The greatest call of all

With the 2009 Lions tour of South Africa now well under way, lionsrugby.com takes a look at how Lions stars of the past and present found about their selection for the most-famous touring team in world rugby. [more]

The greatest call of all

With the 2009 Lions tour of South Africa now well under way, lionsrugby.com takes a look at how Lions stars of the past and present found about their selection for the most-famous touring team in world rugby.

It’s a moment that those who have been fortunate enough to experience remember as if it were yesterday, a ‘JFK’ moment if you like, where the great and the good know exactly where they were when their dreams of touring with Britain and Ireland’s elite became a reality.

However and whenever they found out, those who have earned the call will never forget the sense of pride attached to that achievement. They will never forget the day that they joined a special group of players and ensured their own names would be remembered with the best of the best.

Here’s how Gareth Edwards, Mike Teague, Neil Back, Stephen Ferris, Leigh Halfpenny, and Nathan Hines discovered they were to become a British & Irish Lion for the very first time…

Gareth Edwards

Widely regarded as the greatest player ever to grace the game, Edwards won 10 Test caps for the Lions across three tours, including the historic series wins over the All Blacks and the Springboks in the early’70s. Now an HSBC ambassador for the 2009 tour of South Africa, Edwards recalls the moment he learned of his Lions selection back in 1968.
 
"Things are very different now with regards to the media focus and excitement around a British & Irish Lions tour. Back in my day, all the players were told they were selected by letter.

"I was there waiting for this brown envelope to arrive. I was so nervous I struggled to open it but when I did it read, ‘Dear Mr Edwards, you have been selected to tour with the British Lions to South Africa.
Please find enclosed a voucher for two pairs of boots. We advise that you bring a heavy sweater with you as it can be chilly in the evenings in South Africa.’

"It’s slightly different to nowadays and the amount of kit the squads receive!
 
"I felt such a thrill and so much anticipation as I was going to be playing alongside my heroes like Willie-John McBride."

Mike Teague

The Gloucester flanker toured with the Lions in 1989 and 1993, playing in three Tests in which he never finished on the losing side. Here Teague describes his feelings on learning of selection for the tour of Australia 20 years ago, a tour in which his stunning performances in the second and third internationals would lead to him being named Man of the Series.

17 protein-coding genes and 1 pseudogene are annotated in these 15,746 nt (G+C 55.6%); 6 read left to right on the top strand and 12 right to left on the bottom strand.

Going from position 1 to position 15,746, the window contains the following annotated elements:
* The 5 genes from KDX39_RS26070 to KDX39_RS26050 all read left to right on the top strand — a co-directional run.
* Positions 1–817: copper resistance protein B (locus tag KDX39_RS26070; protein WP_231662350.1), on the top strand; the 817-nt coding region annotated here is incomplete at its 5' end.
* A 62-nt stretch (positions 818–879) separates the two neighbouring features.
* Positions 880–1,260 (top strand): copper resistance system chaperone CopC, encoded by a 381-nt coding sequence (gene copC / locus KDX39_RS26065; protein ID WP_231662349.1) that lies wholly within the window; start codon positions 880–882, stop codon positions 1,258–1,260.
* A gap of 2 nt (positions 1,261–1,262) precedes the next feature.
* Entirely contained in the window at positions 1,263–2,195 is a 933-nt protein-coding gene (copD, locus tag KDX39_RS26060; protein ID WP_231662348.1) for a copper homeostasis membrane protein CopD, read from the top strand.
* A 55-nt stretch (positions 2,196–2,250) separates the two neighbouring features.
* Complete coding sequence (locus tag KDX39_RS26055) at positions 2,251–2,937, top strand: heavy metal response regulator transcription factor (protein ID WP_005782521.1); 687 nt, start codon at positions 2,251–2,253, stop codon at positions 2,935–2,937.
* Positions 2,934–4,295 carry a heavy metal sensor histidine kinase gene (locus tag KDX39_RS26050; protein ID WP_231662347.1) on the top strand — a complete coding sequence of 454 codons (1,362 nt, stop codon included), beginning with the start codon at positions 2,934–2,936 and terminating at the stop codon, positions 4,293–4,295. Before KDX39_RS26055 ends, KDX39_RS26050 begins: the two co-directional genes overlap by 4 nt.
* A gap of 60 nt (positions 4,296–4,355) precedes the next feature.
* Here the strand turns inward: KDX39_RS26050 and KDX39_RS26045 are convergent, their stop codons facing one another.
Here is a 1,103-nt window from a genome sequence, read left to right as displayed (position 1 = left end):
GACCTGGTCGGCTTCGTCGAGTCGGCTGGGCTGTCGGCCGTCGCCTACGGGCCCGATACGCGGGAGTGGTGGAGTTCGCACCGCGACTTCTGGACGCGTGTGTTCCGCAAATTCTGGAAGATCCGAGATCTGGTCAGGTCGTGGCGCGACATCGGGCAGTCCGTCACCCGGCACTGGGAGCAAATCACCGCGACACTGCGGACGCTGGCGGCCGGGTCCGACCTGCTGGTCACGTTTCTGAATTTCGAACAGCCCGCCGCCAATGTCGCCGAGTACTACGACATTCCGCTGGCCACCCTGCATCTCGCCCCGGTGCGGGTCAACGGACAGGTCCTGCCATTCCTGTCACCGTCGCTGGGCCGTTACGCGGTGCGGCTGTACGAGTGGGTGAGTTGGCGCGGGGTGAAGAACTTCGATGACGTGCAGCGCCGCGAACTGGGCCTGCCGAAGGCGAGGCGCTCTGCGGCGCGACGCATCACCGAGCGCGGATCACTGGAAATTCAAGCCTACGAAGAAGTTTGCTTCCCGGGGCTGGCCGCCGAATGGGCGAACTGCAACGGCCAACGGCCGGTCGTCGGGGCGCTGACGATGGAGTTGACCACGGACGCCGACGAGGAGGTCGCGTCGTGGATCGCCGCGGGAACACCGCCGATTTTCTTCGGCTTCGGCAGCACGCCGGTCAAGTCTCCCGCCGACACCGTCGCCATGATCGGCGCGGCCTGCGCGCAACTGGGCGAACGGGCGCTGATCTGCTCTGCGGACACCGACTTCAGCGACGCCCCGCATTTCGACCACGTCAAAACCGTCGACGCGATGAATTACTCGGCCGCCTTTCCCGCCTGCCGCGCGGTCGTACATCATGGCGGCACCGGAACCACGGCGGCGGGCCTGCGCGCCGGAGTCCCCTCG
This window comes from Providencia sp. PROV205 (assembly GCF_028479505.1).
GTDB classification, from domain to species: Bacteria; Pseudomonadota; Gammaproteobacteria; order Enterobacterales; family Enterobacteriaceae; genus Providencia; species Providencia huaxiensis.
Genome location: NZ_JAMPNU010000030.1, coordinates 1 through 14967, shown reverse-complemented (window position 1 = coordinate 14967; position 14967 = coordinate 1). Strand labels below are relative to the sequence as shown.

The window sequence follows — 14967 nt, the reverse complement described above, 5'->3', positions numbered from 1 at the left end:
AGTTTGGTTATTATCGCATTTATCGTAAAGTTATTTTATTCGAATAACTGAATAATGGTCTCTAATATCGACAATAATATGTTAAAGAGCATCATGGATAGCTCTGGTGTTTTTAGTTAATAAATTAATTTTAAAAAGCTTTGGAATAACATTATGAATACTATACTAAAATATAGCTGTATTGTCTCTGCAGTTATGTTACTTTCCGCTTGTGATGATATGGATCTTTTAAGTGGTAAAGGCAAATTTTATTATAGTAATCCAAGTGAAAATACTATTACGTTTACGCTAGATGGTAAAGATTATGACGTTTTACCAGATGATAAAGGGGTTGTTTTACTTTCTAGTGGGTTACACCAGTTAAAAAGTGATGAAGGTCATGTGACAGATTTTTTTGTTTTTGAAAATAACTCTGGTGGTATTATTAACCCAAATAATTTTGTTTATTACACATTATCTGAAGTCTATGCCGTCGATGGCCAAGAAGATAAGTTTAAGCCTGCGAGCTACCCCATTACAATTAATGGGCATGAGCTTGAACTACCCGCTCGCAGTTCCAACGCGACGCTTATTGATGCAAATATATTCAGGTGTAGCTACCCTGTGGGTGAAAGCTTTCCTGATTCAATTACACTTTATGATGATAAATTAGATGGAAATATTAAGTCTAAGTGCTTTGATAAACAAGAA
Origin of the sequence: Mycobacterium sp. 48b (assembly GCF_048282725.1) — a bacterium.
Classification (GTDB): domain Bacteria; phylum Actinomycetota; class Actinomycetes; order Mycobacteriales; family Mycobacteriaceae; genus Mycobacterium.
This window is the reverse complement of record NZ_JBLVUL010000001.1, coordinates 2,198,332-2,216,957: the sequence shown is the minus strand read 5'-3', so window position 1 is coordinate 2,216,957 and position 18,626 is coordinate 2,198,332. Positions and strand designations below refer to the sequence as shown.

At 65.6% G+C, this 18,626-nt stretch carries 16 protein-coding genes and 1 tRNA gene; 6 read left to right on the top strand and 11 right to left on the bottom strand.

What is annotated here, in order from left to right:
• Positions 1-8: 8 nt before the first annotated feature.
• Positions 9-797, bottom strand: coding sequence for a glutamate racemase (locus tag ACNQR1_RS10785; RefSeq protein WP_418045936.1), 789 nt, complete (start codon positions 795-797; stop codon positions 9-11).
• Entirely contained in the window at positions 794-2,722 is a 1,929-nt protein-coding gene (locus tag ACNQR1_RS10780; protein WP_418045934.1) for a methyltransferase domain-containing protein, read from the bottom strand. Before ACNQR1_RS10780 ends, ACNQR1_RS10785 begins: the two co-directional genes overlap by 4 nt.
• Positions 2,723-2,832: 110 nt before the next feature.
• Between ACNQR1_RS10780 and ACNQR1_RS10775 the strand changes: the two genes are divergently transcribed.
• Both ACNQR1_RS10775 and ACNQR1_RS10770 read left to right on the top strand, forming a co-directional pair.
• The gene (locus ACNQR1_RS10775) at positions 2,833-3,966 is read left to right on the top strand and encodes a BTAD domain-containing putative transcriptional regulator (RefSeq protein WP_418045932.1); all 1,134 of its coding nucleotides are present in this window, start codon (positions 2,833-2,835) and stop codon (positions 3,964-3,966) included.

Gareth Edwards and Mike Teague still treasure their Lions call ups

"1989 in particular was special to me. Ian McGeechan was coach and for some reason I was lucky enough to be named as the Player of the Series.

"Every single rugby player strives to be a Lion. All I wanted when I was growing up was to be a Lion.

"In 1985 I played for England but was blown out of the side. I was fitter when I then got recalled and was in the team for the last England game against Wales before the Lions tour.

"I believe that my appearance for England that day was the shortest ever appearance for an international. I think it took 3.8 seconds before I was knocked out. As soon as it happened I assumed that I had missed out on Lions selection.

"But then the following Monday, I received a phone call. I picked up the phone and heard the voice on the other end ask if that was Mike Teague, the British Lion.

"That was the first I knew about being selected and is perhaps my proudest moment in my entire career."

Neil Back

Leicester’s World Cup winning openside was a triple Lions tourist having earned selection in 1997, 2001 and 2005. He is currently the oldest player to have won Test honours with the Lions but here he explains how he discovered he was to become a Lion the first time around at the age of 28.

"When my letter inviting me to join that squad hit the doormat, it had me in tears.

"It’s a very special thing. Once you’ve made it to international level and you’ve got off the one-cap mark, I suppose the next goal is 50 caps. Very few get to 100. The next step up is to play for the Lions. It’s the best of the four Home Nations and it’s got tremendous traditions.

"Receiving that letter was a real highlight. The 1997 tour was a massive thing for me. My struggle to get international recognition at the highest level was well documented but it’s made me the person I am and I wouldn’t change a thing.

"Being involved with that fantastic Test series win in ’97 and having an influence in gaining success in a team sport was a great experience."